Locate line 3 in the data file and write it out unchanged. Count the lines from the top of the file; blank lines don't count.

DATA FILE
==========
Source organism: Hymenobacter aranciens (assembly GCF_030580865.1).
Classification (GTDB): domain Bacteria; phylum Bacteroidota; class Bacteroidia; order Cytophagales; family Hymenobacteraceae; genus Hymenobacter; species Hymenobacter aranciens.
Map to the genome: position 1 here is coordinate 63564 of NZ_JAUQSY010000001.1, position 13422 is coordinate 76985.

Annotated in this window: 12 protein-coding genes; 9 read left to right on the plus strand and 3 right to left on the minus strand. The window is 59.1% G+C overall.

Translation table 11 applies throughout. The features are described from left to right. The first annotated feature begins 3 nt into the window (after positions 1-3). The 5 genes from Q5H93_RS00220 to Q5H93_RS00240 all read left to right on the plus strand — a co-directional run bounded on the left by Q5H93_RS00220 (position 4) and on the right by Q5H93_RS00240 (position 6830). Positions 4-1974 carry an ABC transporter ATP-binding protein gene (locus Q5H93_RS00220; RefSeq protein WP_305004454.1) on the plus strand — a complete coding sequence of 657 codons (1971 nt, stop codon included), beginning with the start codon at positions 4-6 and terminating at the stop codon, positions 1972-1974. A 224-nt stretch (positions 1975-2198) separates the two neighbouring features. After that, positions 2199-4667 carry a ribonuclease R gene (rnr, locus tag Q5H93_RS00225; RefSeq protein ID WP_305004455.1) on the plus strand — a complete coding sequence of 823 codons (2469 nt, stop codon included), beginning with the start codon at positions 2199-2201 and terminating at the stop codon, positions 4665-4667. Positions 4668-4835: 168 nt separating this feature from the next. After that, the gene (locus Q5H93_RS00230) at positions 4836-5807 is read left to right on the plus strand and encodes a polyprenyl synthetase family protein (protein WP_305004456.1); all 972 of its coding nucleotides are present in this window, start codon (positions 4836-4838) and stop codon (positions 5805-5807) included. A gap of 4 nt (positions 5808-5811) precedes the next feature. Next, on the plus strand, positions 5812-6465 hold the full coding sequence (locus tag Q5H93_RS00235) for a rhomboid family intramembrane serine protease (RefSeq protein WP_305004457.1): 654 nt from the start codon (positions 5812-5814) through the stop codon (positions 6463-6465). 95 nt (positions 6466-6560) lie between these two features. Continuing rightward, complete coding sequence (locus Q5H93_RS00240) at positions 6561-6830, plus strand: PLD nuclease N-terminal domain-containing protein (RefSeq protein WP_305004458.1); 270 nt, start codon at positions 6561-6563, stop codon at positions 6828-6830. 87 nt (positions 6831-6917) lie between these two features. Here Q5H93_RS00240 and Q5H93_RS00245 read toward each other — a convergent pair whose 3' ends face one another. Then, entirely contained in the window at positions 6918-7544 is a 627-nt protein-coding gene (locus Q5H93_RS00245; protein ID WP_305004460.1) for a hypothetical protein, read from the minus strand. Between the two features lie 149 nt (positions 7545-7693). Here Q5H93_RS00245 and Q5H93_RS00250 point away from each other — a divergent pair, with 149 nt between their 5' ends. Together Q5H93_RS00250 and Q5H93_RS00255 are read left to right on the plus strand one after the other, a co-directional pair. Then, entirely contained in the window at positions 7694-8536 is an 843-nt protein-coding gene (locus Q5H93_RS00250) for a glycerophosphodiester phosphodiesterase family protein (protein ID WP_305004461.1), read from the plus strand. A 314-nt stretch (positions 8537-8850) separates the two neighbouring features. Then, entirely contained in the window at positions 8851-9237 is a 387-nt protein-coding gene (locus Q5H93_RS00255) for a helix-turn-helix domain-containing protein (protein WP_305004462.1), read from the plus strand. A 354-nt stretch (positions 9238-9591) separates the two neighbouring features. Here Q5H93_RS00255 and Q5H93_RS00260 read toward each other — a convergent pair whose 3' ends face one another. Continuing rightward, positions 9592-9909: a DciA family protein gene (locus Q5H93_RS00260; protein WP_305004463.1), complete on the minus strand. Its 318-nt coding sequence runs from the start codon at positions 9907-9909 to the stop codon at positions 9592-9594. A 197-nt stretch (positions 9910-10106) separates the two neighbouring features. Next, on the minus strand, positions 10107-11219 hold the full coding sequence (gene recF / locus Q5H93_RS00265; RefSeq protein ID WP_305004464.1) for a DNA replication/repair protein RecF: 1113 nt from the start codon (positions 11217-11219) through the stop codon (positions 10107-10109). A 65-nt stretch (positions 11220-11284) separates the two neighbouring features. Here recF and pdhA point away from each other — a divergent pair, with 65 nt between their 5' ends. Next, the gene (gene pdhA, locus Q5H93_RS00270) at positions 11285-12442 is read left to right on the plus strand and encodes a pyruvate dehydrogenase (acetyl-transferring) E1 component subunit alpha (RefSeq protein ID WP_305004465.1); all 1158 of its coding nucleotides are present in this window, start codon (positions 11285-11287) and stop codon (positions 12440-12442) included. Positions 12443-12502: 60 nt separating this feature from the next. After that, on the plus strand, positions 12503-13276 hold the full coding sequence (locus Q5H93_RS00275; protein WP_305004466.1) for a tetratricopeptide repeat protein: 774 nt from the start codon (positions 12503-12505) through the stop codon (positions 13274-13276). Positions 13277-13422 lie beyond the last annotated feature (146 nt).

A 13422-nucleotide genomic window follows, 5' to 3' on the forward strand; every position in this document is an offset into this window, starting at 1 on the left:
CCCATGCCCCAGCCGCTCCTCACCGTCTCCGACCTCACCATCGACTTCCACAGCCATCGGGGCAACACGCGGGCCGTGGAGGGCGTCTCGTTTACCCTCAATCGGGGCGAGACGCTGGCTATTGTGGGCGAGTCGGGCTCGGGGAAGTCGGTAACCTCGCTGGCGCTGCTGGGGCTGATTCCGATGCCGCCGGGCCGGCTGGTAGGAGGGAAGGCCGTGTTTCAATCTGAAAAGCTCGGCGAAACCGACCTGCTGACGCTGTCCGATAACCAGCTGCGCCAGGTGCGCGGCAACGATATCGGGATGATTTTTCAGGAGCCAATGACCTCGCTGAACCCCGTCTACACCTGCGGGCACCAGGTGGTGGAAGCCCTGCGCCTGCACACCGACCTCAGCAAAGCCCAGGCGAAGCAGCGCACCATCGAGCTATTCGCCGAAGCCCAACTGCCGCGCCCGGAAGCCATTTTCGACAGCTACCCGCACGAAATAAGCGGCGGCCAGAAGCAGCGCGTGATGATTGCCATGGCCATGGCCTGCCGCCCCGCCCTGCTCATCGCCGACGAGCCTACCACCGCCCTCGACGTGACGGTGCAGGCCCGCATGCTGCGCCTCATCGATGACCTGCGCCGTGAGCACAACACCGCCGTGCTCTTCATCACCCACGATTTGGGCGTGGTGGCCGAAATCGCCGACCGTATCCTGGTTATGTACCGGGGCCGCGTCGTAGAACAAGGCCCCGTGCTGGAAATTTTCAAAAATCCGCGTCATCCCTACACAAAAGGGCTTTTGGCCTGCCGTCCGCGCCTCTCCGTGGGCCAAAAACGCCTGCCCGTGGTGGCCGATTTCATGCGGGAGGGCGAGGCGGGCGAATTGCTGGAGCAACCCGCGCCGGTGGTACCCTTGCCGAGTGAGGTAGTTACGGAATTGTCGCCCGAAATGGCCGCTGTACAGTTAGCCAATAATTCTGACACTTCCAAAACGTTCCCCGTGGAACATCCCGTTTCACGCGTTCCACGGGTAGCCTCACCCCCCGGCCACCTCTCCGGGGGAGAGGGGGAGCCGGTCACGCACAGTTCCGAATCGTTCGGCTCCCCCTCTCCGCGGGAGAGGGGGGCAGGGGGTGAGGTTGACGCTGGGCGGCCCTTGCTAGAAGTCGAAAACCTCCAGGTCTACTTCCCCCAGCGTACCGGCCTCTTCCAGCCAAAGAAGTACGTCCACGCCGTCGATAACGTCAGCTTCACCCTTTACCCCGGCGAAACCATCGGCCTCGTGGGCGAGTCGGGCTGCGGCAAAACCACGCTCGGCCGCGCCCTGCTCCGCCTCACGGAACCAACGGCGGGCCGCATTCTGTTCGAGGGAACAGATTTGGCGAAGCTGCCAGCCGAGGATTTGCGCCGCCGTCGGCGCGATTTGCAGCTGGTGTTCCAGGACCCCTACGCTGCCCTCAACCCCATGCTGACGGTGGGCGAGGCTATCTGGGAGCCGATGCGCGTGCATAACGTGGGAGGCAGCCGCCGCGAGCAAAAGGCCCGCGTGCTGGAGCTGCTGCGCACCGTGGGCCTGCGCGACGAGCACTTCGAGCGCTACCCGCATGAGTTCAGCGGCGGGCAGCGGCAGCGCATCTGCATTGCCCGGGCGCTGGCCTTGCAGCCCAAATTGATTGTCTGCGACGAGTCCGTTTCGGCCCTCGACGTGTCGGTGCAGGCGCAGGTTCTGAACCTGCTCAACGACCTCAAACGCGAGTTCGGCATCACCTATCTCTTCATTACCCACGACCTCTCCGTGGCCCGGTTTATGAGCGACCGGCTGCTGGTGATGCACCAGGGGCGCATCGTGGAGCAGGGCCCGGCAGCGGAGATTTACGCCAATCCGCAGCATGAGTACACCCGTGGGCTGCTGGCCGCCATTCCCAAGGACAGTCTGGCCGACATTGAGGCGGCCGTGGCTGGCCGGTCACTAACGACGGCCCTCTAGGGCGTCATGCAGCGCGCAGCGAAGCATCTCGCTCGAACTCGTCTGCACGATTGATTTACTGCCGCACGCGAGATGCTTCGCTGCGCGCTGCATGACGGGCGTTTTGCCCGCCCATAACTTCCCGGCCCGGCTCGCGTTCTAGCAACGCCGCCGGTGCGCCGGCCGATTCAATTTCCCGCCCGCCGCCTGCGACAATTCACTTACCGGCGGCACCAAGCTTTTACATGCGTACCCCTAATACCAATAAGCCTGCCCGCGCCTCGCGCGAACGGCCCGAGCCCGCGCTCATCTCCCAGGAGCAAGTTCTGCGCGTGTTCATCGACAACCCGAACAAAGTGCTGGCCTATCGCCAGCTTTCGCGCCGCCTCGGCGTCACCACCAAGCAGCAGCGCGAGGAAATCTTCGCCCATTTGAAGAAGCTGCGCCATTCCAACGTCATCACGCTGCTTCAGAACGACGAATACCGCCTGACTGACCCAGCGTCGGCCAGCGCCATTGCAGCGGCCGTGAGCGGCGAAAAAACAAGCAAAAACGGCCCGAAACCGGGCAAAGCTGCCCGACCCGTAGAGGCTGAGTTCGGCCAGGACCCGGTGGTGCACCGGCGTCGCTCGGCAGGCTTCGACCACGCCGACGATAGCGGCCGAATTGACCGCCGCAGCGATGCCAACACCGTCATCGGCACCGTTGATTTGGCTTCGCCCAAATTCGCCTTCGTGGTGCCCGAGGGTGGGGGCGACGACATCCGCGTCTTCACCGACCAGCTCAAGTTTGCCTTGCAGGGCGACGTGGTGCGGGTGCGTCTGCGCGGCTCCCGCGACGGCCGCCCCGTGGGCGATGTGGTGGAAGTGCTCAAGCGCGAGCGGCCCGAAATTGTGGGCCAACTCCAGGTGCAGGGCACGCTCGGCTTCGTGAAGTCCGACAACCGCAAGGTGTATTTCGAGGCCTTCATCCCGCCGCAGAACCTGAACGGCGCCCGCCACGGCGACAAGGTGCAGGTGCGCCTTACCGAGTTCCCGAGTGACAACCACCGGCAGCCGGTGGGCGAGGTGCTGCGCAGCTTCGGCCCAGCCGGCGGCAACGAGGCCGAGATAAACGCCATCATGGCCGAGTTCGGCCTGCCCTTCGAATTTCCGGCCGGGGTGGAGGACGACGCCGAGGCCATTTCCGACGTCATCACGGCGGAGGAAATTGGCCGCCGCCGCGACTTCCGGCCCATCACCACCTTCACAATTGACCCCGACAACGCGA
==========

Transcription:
Map to the genome: position 1 here is coordinate 63564 of NZ_JAUQSY010000001.1, position 13422 is coordinate 76985.